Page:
The new Bavaria 5G test area enables OEMs and other researchers to test drive their connected car and AV applications in the real world.
The advent of automation and vehicle-to-everything communication has added new complexity to vehicle development programs, which means testing communication technologies has never been more important. As cars become ever more linked to each other and to the environments around them, there’s a growing number of sites where these new avenues can be explored.
Latest on the scene is the Fraunhofer Institute for Integrated Circuits (Fraunhofer IIS) 5G Bavaria automotive testbed in Rosenheim, Germany. Comprising a closed 5G network but covering public roads, the new testbed is designed to bridge the gap between existing commercial public mobile networks and the development testbeds used for standardization or preliminary research work.
“The primary focus is on testing transmission technology and evaluating transmitter and receiver components under real conditions,” says Martin Speitel, head of Fraunhofer’s automotive group. “Determining essential performance parameters such as latency, reliability and throughput provides valuable insights into a given application’s quality of service and user experience.”
The new facility covers more than 15km2 and was funded by a Bavarian state government keen to provide a test area for its automotive OEMs. As such, the testbed complements a sister facility for Industry 4.0 applications that Fraunhofer IIS runs in Nuremberg, three hours to the north.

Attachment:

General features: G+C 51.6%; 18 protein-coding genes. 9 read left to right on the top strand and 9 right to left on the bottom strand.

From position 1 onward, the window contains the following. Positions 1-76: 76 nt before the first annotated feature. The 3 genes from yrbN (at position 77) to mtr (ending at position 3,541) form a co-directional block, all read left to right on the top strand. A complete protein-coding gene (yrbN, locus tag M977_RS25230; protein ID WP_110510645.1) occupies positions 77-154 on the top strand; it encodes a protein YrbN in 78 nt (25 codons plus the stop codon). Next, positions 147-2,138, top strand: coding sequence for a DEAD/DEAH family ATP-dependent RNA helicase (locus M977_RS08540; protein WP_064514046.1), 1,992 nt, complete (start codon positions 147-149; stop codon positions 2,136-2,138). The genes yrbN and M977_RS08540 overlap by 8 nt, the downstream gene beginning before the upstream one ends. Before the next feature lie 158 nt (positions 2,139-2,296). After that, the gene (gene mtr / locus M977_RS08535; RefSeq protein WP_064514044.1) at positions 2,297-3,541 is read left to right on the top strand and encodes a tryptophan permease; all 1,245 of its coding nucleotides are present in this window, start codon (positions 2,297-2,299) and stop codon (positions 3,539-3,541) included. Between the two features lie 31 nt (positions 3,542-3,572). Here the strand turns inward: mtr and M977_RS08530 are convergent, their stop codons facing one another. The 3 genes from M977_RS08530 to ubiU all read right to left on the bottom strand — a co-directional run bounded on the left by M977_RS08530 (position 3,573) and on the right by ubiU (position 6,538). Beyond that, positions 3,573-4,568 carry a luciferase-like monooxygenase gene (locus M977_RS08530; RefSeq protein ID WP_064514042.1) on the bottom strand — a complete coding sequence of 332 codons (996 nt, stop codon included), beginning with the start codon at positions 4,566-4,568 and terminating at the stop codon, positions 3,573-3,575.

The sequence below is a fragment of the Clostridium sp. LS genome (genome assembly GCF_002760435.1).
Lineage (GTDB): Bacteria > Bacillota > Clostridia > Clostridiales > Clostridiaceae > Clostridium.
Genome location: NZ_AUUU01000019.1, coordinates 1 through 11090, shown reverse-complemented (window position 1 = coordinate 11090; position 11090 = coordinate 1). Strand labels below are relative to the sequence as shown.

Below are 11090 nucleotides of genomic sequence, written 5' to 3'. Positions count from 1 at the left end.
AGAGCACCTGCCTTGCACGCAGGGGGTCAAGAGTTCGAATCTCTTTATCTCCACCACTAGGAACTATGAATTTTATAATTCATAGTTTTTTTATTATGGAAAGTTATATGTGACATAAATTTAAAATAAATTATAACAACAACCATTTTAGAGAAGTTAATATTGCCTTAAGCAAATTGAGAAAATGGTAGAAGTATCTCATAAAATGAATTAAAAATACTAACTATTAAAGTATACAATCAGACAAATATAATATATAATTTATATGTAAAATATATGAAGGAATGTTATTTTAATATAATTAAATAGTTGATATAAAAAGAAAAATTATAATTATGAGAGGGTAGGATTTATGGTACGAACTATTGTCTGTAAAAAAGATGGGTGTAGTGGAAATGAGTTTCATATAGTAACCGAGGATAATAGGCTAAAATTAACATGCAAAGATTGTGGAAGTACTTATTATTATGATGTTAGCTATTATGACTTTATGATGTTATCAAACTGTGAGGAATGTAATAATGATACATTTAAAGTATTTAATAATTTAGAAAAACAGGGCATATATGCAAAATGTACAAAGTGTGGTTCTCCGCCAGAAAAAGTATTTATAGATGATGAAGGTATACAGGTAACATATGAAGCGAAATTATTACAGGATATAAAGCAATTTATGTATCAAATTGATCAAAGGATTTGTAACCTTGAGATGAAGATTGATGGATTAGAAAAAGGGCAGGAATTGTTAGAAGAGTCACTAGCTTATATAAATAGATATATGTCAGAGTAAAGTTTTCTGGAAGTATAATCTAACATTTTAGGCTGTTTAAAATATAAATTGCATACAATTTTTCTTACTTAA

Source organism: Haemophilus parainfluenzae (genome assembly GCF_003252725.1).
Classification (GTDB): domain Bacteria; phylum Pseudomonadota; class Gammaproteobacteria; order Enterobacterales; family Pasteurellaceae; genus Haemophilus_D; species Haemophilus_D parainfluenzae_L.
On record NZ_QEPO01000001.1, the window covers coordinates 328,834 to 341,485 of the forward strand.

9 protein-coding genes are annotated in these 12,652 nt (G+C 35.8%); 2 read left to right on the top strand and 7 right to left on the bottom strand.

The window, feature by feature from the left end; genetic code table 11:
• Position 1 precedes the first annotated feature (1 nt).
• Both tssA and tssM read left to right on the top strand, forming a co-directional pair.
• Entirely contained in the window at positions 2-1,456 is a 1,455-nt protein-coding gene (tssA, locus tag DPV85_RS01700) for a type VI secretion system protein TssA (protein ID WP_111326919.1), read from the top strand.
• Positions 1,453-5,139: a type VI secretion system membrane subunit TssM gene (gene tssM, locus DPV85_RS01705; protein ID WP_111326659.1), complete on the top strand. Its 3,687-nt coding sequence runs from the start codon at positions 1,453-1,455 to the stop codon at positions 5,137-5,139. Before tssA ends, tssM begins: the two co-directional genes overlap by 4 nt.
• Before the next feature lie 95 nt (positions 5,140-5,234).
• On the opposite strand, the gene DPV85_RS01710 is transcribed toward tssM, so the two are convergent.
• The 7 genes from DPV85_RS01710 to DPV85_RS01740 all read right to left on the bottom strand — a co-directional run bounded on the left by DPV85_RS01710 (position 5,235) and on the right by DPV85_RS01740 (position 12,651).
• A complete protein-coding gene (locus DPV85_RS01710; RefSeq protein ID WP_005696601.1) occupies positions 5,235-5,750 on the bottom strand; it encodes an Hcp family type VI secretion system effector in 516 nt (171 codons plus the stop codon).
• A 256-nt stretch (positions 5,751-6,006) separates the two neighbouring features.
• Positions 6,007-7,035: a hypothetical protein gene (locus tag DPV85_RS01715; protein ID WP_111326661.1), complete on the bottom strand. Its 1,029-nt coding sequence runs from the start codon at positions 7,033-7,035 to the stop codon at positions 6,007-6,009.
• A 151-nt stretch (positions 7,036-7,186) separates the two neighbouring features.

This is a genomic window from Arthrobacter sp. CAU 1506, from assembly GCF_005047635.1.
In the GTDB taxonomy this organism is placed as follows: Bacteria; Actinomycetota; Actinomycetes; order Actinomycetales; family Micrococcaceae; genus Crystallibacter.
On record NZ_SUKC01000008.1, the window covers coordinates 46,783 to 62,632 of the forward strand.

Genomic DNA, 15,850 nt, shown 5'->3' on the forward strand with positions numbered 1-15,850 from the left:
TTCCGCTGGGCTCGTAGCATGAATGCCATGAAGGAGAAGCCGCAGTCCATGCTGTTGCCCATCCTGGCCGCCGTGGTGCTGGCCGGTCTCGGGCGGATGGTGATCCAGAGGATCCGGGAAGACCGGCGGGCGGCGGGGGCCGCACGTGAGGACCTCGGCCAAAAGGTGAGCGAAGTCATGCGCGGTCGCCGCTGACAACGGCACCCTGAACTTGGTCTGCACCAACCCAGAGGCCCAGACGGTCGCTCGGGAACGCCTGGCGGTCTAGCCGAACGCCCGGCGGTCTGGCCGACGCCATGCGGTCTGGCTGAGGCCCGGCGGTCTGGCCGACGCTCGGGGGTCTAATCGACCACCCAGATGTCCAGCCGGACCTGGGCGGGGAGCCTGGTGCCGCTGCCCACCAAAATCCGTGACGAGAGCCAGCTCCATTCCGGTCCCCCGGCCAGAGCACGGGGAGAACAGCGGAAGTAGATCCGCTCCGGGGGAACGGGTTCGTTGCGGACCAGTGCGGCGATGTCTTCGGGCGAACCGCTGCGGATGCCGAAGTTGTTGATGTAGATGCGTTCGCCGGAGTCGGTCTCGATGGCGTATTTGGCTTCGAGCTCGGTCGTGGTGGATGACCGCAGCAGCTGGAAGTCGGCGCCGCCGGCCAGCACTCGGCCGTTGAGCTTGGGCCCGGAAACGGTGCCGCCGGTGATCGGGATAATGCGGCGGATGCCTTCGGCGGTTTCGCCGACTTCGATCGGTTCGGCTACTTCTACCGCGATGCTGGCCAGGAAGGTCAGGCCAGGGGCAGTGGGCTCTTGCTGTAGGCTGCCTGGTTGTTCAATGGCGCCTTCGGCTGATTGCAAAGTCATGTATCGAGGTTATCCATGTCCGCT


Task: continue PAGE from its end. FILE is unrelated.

Speitel expects the new testbed to find customers in a broad range of development streams and related fields. He notes that although a state permit is still required for driverless vehicle testing, Germany’s federal government recently took its first steps toward permitting Level 4 vehicles on public roads, albeit with restrictions in place.
“We are in a public area, so one target is clearly autonomous vehicle research, but we are also targeting other users, not only the OEMs,” says Speitel, a 20-year veteran of Fraunhofer. “It may also be of interest
to application developers for in-car entertainment systems, if you want to see how it behaves in a certain network configuration. Hybrid radio may be another topic of interest and the testbed may also address
[the test needs of]insurance companies.”
Got it covered
Discussions about the 5G Bavaria testbed began four years ago. Speitel says that considerable work went
into finding suitable sites on which to place the 5G infrastructure, but acknowledges that the ongoing pandemic and chip crisis combined to delay the project, which opened for testing in spring 2022. Although four 5G antennae were initially considered, the current network architecture comprises three Ericsson 5G antennae, connected by fiber cable, to create a test area of seven sectors.
“We opted to go into the southern part of Rosenheim, from the city center down to the A8 highway,” Speitel explains, noting the city’s long history as an industrial hub for the communications industry. “With that, we can cover a rural area, an urban area with bridges and underpasses and the highway itself. A small part of the highway can be used for our tests, an area that is prone to traffic jams.”
Speitel believes that the site’s unusual combination of public roads and the latest commercially available 5G infrastructure will help it stand out from the crowd.